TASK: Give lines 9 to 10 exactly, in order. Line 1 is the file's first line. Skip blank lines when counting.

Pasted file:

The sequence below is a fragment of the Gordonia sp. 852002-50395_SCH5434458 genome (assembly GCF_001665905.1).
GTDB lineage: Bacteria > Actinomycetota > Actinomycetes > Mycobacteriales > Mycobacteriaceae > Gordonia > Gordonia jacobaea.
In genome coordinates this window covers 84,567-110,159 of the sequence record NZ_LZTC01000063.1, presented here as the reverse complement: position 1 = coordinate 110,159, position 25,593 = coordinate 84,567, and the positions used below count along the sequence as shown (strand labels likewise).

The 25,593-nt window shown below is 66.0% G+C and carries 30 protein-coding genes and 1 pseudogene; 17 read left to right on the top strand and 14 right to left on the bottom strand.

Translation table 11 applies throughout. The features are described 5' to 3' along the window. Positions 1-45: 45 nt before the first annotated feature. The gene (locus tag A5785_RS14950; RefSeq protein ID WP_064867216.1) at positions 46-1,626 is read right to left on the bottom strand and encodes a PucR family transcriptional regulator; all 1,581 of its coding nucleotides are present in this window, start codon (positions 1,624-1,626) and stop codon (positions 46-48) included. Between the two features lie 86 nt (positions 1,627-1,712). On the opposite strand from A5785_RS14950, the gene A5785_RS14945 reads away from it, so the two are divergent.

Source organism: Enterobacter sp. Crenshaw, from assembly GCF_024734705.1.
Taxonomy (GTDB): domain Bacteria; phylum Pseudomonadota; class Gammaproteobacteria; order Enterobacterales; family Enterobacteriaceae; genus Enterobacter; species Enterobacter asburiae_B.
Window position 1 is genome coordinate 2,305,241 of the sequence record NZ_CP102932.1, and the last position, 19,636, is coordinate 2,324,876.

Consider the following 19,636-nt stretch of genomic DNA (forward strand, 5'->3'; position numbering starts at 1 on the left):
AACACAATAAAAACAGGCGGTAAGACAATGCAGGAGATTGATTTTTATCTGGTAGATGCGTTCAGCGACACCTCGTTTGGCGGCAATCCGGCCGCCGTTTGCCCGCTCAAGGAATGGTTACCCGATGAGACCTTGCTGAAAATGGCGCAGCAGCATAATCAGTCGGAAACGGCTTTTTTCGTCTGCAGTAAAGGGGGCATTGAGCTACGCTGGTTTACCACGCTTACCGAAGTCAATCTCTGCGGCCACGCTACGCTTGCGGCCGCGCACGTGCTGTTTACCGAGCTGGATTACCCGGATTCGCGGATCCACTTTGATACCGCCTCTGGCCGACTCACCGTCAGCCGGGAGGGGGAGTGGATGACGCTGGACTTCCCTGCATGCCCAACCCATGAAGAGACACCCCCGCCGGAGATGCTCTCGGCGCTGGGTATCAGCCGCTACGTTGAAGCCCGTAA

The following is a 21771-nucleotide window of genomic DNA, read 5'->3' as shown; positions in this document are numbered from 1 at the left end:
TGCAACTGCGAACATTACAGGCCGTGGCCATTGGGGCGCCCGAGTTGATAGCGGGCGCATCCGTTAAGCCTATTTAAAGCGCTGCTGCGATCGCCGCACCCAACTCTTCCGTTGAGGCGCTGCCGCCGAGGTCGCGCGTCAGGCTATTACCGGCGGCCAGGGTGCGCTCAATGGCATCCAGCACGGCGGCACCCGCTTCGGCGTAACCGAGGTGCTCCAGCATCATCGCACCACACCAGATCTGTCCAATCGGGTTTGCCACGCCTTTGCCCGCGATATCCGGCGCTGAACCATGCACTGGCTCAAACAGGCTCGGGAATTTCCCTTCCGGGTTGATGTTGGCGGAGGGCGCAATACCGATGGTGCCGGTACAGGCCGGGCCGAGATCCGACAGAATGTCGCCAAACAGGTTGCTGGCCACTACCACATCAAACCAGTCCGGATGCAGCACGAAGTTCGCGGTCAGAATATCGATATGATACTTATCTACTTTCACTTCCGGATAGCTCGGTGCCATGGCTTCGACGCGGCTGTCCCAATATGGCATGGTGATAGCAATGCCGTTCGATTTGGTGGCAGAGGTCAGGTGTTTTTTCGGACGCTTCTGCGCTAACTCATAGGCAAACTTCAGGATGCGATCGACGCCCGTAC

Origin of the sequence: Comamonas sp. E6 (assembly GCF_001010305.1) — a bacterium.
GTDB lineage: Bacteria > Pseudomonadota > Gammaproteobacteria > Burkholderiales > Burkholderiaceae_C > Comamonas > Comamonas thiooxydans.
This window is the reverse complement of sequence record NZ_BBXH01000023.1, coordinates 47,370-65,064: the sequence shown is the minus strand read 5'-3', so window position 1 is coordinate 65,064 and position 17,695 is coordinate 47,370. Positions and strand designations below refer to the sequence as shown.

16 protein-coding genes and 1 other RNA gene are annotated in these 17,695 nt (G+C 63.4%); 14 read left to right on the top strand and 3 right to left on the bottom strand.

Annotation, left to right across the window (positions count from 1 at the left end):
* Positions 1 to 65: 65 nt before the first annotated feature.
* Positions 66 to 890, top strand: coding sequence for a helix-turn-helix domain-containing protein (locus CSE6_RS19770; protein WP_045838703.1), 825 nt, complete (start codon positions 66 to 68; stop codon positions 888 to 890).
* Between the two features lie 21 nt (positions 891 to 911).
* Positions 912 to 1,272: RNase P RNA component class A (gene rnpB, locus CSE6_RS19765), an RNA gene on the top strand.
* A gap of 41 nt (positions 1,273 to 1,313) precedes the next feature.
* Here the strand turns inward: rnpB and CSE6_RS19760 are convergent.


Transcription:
Consider the following 19,636-nt stretch of genomic DNA (forward strand, 5'->3'; position numbering starts at 1 on the left):
AACACAATAAAAACAGGCGGTAAGACAATGCAGGAGATTGATTTTTATCTGGTAGATGCGTTCAGCGACACCTCGTTTGGCGGCAATCCGGCCGCCGTTTGCCCGCTCAAGGAATGGTTACCCGATGAGACCTTGCTGAAAATGGCGCAGCAGCATAATCAGTCGGAAACGGCTTTTTTCGTCTGCAGTAAAGGGGGCATTGAGCTACGCTGGTTTACCACGCTTACCGAAGTCAATCTCTGCGGCCACGCTACGCTTGCGGCCGCGCACGTGCTGTTTACCGAGCTGGATTACCCGGATTCGCGGATCCACTTTGATACCGCCTCTGGCCGACTCACCGTCAGCCGGGAGGGGGAGTGGATGACGCTGGACTTCCCTGCATGCCCAACCCATGAAGAGACACCCCCGCCGGAGATGCTCTCGGCGCTGGGTATCAGCCGCTACGTTGAAGCCCGTAA